Friday, February 03, 2006
Western Kansas: Sally Cauble Kicks Off Campaign in Hays
Moderate school board candidate Sally Cauble kicked off her campaign in Hays Wednesday.
About 80 people attended a campaign rally for Sally Cauble, Republican candidate for the 5th district’s seat on the Kansas Board of Education, at the Hays Arts Council on Wednesday evening. In attendance were local citizens ranging from soccer moms to biology professors to school board members to college students. There was a healthy mix of Democrats and Republicans, but as varied as the audience was, one consistent theme ran through the evening: Who is Sally Cauble, and why should we vote for her?
Granted, a few attendees admitted they were there for the ABC candidate – Anybody But Connie (Morris, the current District 5 KBOE rep). Although Garden City’s former mayor, Tim Cruz, has also filed for the seat on the Democratic ticket, he hasn’t officially visited Hays yet. But the great majority who attended were there to learn about Sally’s stances on a variety of issues. She didn’t disappoint, either. Although her statements weren’t exactly what we all expected, she was clear and definite on most issues.
Former Hays mayor Jayne Clarke introduced Sally, noting the candidate’s native western Kansas roots as well as her previous experience on the school board in Liberal and as a Southwestern College Trustee. She has extensive service volunteering in her church and community.
Why are you running? As I served on the school board in Liberal, I got tired of the folks at the state & federal levels handing down more and more demands on the public schools. I talked to Sonny Rundell, who said he’d like one more term, then he’d step down in my favor. Instead, Sonny lost that election to Connie Morris. So, I’m taking the opportunity now to fulfill that earlier ambition.
Vouchers: When special ed kids go to private schools, the public school district is still required to provide and pay for the special education services. So I don’t see how vouchers would provide any more help for these kids.
Evo/ID: Intelligent design should not be taught in public school science classrooms, and the current science standards should be revoked. I attended an event at KU last Saturday that featured the attorneys from the Dover ID case, and Kansas should learn from Dover’s mistakes. Thomas Jefferson had the right idea about the separation of church and state.
Tenure for public school teachers: The general public & teachers view tenure differently. The general public regards it as job security for a cushy, 9-month, 8 am – 3 pm job. Teachers view it as protection from political vagaries and vengeful parents or administrators. More communication needs to occur to resolve the discrepant views. Differential pay and bonuses should be considered. (This question flustered Sally, and she took awhile to think her way out loud through this issue. As she pointed out, though, she is capable of learning, as she has with the evolution/ID issue.)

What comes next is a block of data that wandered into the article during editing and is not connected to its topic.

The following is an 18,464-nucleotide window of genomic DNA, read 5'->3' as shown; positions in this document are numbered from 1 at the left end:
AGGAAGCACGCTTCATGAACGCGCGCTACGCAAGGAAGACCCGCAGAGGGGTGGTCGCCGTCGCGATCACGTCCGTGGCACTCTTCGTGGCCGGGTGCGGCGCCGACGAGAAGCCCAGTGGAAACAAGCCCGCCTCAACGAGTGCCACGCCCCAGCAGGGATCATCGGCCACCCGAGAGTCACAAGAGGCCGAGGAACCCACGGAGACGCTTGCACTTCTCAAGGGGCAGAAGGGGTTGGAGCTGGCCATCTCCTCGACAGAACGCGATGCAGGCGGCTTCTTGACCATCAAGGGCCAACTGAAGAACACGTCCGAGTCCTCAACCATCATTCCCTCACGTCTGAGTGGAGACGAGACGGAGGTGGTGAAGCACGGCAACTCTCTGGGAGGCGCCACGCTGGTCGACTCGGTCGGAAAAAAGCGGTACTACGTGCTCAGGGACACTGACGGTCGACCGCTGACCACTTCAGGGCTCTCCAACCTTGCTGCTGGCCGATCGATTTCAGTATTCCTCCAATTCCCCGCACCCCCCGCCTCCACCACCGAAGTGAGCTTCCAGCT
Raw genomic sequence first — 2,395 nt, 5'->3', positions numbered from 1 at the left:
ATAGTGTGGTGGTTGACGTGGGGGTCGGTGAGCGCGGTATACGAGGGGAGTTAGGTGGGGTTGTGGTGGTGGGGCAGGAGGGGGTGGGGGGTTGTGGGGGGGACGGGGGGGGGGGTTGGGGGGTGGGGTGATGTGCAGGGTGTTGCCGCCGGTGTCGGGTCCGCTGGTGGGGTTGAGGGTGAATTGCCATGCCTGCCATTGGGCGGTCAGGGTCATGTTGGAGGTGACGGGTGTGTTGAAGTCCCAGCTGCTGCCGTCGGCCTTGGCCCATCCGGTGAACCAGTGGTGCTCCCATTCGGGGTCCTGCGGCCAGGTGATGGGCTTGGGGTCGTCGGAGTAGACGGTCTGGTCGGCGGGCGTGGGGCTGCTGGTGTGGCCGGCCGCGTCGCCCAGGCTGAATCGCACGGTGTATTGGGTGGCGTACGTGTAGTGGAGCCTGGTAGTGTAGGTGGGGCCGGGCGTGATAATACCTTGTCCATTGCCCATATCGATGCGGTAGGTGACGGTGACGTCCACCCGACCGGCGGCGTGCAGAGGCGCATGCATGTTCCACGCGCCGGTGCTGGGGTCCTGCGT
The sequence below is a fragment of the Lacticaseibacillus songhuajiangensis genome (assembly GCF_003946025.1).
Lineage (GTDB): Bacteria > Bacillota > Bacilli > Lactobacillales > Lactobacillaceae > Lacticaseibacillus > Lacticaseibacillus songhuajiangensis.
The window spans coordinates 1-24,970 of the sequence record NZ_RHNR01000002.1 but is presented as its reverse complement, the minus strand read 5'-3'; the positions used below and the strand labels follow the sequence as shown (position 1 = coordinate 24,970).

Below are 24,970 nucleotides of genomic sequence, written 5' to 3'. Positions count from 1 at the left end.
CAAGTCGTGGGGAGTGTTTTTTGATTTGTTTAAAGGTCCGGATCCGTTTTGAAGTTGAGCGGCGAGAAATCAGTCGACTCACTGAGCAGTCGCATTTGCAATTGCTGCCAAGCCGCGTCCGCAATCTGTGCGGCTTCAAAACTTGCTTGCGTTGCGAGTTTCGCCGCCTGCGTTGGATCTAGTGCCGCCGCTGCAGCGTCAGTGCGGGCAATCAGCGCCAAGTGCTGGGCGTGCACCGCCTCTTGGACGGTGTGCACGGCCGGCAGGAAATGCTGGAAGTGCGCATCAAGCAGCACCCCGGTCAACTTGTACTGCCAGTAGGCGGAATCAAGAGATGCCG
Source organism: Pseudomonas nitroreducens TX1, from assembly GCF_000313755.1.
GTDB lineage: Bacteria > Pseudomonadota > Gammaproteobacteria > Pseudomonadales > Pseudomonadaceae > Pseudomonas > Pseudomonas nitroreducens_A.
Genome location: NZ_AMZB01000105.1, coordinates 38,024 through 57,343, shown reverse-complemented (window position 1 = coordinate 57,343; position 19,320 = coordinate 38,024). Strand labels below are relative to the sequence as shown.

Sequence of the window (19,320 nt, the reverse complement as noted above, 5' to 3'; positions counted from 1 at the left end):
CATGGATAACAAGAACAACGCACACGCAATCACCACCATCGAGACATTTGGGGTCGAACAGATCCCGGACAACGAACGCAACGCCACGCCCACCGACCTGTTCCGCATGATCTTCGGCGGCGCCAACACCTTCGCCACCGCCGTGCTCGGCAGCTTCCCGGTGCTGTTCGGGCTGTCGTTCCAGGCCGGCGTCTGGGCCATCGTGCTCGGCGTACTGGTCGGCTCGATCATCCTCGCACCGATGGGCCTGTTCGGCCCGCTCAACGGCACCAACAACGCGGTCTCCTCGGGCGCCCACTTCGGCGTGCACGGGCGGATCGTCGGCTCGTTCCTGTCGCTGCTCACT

Role of KBOE in state funding: It’s the job of the KBOE rep to work with the district senators & representatives to find equitable solutions. I recognize that I’m one of 10 members of the state board, and it’s also my job to work with the other members.
Bob Corkins: The role of the commissioner of education is to carry out board policy. If you don’t like the commissioner, you need to elect a new board. Bob Corkins does not have the basic qualifications for his job.
Tax increases: Who knows where we’ll be in five years? The increases that have been put in place must be phased in gradually.
Role of judiciary: We need a strong, independent judiciary. The Supreme Court shouldn’t have put a dollar amount on their ruling last summer, but their ruling otherwise was correct.
Consolidation: (A questioner noted that consolidating the 100 smallest districts would save a whopping 2% of the education budget.) Some of the folks from the eastern part of the state need to visit western Kansas; they just don’t understand how long our kids would be on buses if schools consolidated. Most small towns out here, if they lose the school, the town dies. Why not consolidate Wichita?
Although the event was billed as a meet and greet function and not a fundraiser, $1425 was raised from 22 different donors, with more promised.
Sally comes across as somebody you’d like to have as your neighbor – friendly, level-headed, caring. She didn’t have glib, pat sound bites prepared for her audience tonight, but came across as someone who’ll consider input from others to formulate her stance. During the next six months, she’ll need to work hard to garner votes in this vast & vastly conservative 5th district. Last night’s event was a good step along that road as she worked to clarify her stance on the issues.